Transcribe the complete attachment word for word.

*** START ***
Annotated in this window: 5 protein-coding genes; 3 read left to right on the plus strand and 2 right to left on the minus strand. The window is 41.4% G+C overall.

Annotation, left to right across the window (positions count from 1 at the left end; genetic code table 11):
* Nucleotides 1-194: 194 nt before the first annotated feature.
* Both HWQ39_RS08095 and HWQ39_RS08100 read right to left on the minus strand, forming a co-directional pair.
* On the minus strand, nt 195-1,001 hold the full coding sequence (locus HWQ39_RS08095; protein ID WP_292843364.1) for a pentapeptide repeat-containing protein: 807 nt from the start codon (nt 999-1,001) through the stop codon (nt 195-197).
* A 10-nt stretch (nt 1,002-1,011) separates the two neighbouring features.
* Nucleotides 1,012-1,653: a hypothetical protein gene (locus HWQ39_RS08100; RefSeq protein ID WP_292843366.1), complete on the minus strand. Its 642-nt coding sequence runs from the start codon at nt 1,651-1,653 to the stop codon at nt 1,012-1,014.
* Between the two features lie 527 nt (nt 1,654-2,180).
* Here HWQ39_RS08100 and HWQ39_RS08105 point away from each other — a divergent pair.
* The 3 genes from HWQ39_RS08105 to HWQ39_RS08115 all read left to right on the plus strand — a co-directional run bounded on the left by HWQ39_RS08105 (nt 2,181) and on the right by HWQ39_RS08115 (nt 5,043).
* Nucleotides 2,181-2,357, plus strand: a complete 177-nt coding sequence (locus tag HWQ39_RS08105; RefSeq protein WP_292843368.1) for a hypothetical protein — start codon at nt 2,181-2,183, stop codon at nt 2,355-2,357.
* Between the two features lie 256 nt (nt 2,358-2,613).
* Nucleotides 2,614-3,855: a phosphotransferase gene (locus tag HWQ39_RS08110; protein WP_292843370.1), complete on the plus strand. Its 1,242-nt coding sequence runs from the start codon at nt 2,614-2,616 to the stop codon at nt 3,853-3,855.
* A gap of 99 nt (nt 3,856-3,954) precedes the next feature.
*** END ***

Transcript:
Annotated in this window: 5 protein-coding genes; 3 read left to right on the plus strand and 2 right to left on the minus strand. The window is 41.4% G+C overall.

Annotation, left to right across the window (positions count from 1 at the left end; genetic code table 11):
* Nucleotides 1-194: 194 nt before the first annotated feature.
* Both HWQ39_RS08095 and HWQ39_RS08100 read right to left on the minus strand, forming a co-directional pair.
* On the minus strand, nt 195-1,001 hold the full coding sequence (locus HWQ39_RS08095; protein ID WP_292843364.1) for a pentapeptide repeat-containing protein: 807 nt from the start codon (nt 999-1,001) through the stop codon (nt 195-197).
* A 10-nt stretch (nt 1,002-1,011) separates the two neighbouring features.
* Nucleotides 1,012-1,653: a hypothetical protein gene (locus HWQ39_RS08100; RefSeq protein ID WP_292843366.1), complete on the minus strand. Its 642-nt coding sequence runs from the start codon at nt 1,651-1,653 to the stop codon at nt 1,012-1,014.
* Between the two features lie 527 nt (nt 1,654-2,180).
* Here HWQ39_RS08100 and HWQ39_RS08105 point away from each other — a divergent pair.
* The 3 genes from HWQ39_RS08105 to HWQ39_RS08115 all read left to right on the plus strand — a co-directional run bounded on the left by HWQ39_RS08105 (nt 2,181) and on the right by HWQ39_RS08115 (nt 5,043).
* Nucleotides 2,181-2,357, plus strand: a complete 177-nt coding sequence (locus tag HWQ39_RS08105; RefSeq protein WP_292843368.1) for a hypothetical protein — start codon at nt 2,181-2,183, stop codon at nt 2,355-2,357.
* Between the two features lie 256 nt (nt 2,358-2,613).
* Nucleotides 2,614-3,855: a phosphotransferase gene (locus tag HWQ39_RS08110; protein WP_292843370.1), complete on the plus strand. Its 1,242-nt coding sequence runs from the start codon at nt 2,614-2,616 to the stop codon at nt 3,853-3,855.
* A gap of 99 nt (nt 3,856-3,954) precedes the next feature.